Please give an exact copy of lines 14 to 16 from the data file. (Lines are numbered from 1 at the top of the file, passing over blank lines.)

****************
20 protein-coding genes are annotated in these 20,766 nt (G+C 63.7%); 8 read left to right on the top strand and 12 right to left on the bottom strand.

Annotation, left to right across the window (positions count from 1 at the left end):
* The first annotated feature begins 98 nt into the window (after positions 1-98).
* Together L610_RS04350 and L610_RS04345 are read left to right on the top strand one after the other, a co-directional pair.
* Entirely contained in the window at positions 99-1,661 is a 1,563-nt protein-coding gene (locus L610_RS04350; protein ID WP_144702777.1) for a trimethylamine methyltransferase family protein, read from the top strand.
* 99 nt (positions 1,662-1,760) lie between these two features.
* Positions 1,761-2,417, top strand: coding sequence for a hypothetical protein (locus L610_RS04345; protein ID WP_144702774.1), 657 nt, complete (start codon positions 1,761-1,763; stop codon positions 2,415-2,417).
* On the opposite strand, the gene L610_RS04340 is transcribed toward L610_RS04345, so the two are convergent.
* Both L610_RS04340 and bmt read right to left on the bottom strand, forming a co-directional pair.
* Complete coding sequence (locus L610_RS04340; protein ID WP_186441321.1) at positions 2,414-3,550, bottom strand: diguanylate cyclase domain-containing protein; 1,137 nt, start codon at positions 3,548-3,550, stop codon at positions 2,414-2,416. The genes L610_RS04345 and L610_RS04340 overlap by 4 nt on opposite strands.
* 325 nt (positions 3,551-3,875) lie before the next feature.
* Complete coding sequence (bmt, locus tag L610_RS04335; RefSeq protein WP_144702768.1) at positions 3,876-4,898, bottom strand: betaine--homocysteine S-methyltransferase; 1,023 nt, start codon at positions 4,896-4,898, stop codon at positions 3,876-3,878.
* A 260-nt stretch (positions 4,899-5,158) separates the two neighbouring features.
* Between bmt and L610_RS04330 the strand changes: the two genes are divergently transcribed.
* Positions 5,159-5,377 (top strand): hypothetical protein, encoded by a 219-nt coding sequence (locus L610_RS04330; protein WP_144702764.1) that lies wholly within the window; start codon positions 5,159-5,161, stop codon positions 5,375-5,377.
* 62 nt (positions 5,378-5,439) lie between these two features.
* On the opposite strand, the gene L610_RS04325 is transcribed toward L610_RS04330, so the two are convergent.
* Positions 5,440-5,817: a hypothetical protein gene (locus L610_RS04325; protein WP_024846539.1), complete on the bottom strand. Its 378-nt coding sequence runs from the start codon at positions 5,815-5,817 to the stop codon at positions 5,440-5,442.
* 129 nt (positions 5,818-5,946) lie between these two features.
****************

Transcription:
* Between bmt and L610_RS04330 the strand changes: the two genes are divergently transcribed.
* Positions 5,159-5,377 (top strand): hypothetical protein, encoded by a 219-nt coding sequence (locus L610_RS04330; protein WP_144702764.1) that lies wholly within the window; start codon positions 5,159-5,161, stop codon positions 5,375-5,377.
* 62 nt (positions 5,378-5,439) lie between these two features.